5 Reasons why ‘The Trip to Italy’ is awesome

April 14, 2014, Article by Richard in Film & TV, Reviews


Four years after their first foody adventure, Michael Winterbottom has persuaded Steve Coogan and Rob Brydon to swap Coleridge, Wordsworth and the Yorkshire Dales for Bryon, Shelley and a slice of Italy. Here are five reasons why we’re loving series two, The Trip to Italy:

1.  The impressions are back

Caine, Moore and Bennett have once again joined us and are glorious, but Coogan’s Morrissey was a particular highlight of episode one. Also, Brydon’s faultless generic newsreader was used to spectacular effect in episode two: ‘The actor and comedian Steve Coogan…’

2.  The comic chemistry is even sharper

Moments in life where you find yourself helpless with laughter are, more often than not, when you are with friends and are sharing a naturally hilarious ‘you had to be there’ episode. With Coogan and Brydon having such brilliant comic chemistry, their riffs have that freewheeling, joyously spontaneous and organic quality which makes it feel like you’re there with them, sharing one of those moments yourself.

3.  The blurring of fact and fiction

In series one the dramatic conceit was that Coogan was having issues juggling his girlfriend, children and acting ambitions. In Italy, whilst there does appear to be some issues with Pathology, Coogan’s drama which supposedly saw him working in LA, he seems largely content. Brydon, on the other hand, (if episode two is anything to go by) is having a bit of a midlife crisis. In series one he would be doing his Hugh Grant impression down the phone to his wife, in episode two this series their phone conversation is forced, and Brydon ends up flirting with a woman he meets on a boat trip, giving her his best Grant instead. This dramatic element is one of the reasons the show works so well. Without the serious side the whole thing would verge too much into self-indulgence, but these hints at something darker and troubling provide the backbone of the show, and gives that light and shade.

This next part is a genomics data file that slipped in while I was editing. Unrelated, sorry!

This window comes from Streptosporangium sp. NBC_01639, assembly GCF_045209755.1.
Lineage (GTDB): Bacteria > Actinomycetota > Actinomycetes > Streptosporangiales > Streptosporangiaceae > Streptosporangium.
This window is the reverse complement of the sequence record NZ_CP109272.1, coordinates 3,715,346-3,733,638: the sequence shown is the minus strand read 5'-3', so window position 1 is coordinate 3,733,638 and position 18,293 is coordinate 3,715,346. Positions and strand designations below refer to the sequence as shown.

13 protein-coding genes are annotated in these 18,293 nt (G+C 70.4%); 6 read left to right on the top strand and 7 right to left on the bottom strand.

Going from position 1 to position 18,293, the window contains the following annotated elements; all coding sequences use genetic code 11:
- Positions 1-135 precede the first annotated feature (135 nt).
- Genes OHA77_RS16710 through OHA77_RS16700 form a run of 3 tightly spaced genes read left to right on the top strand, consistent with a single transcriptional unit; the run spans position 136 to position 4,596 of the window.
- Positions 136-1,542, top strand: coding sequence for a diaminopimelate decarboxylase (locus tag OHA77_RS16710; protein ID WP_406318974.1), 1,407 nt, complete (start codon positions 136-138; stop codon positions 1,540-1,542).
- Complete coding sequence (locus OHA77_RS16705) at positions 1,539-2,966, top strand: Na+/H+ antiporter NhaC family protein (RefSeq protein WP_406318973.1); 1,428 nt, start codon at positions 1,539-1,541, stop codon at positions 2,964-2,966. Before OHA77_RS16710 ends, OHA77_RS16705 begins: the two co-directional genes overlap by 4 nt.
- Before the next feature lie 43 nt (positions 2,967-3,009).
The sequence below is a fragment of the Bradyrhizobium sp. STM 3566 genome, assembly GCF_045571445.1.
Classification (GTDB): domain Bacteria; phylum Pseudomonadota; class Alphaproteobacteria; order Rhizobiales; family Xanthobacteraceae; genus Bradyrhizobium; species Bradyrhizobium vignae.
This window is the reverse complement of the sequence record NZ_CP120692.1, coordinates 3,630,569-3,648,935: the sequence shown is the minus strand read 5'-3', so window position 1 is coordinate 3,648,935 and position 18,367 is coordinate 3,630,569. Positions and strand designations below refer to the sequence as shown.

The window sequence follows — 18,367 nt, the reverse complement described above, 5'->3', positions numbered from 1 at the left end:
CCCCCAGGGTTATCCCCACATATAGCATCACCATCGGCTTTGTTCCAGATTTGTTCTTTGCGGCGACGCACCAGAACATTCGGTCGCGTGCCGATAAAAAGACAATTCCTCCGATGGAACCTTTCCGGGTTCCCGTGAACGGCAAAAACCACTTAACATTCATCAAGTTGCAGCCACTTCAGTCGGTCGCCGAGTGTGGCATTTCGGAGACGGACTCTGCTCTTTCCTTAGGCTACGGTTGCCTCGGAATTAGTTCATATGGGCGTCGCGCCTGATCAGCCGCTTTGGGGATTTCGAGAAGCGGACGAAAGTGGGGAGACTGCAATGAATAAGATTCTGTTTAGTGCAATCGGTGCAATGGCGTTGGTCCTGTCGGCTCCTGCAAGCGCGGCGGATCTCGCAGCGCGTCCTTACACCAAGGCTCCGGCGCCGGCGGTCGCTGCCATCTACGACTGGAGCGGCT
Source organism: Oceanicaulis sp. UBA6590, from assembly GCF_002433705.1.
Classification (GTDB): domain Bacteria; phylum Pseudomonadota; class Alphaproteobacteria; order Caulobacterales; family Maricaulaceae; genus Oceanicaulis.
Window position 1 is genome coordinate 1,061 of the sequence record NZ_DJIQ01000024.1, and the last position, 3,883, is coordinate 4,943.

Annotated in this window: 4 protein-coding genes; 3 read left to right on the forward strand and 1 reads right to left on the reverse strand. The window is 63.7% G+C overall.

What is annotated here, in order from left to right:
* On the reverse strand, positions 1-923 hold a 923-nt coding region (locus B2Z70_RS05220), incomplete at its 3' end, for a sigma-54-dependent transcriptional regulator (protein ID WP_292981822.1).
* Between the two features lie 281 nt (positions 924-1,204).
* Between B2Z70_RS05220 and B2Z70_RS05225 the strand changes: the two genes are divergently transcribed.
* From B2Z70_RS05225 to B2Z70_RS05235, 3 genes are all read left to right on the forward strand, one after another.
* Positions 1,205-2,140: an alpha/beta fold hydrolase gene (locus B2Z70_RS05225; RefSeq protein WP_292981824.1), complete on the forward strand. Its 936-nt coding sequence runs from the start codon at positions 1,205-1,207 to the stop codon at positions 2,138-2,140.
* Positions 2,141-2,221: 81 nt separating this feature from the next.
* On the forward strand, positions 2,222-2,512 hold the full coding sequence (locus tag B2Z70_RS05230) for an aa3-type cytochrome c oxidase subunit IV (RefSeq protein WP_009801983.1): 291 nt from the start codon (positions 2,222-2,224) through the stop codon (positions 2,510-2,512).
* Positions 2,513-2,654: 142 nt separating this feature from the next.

4.  It’s easy on the eye

Michael Winterbottom has some eye for beautiful scenery. In season one it was the rolling English hills; now we are transported to the exquisite Italian coast. Coogan and Brydon’s Michael Hopkins is even more enjoyable with them not even in shot, just the boat rolling in the waves with the spectacular cliffs in the background.

5.  The music and poetry

One of the great things about the show is that one minute the two are in full Cane mode, laughing and generally having a good time – then after a few glasses of wine they become more reflective. Aging seems to be the themes this time round, as they muse on how they’ll be remembered. Of course this melancholia will be exaggerated somewhat, but Michael Nyman’s piano is always a welcome extra touch.  Add to that a sprinkling of Shelley:

My soul is an enchanted boat, / Which, like a sleeping swan, doth float / Upon the silver waves of thy sweet singing;

and even though it’s recited in Anthony Hopkins’ voice, it’s really quite stirring.

So there we have it. Two blokes larking around eating and drinking and doing funny voices – and we could watch it for hours.

 


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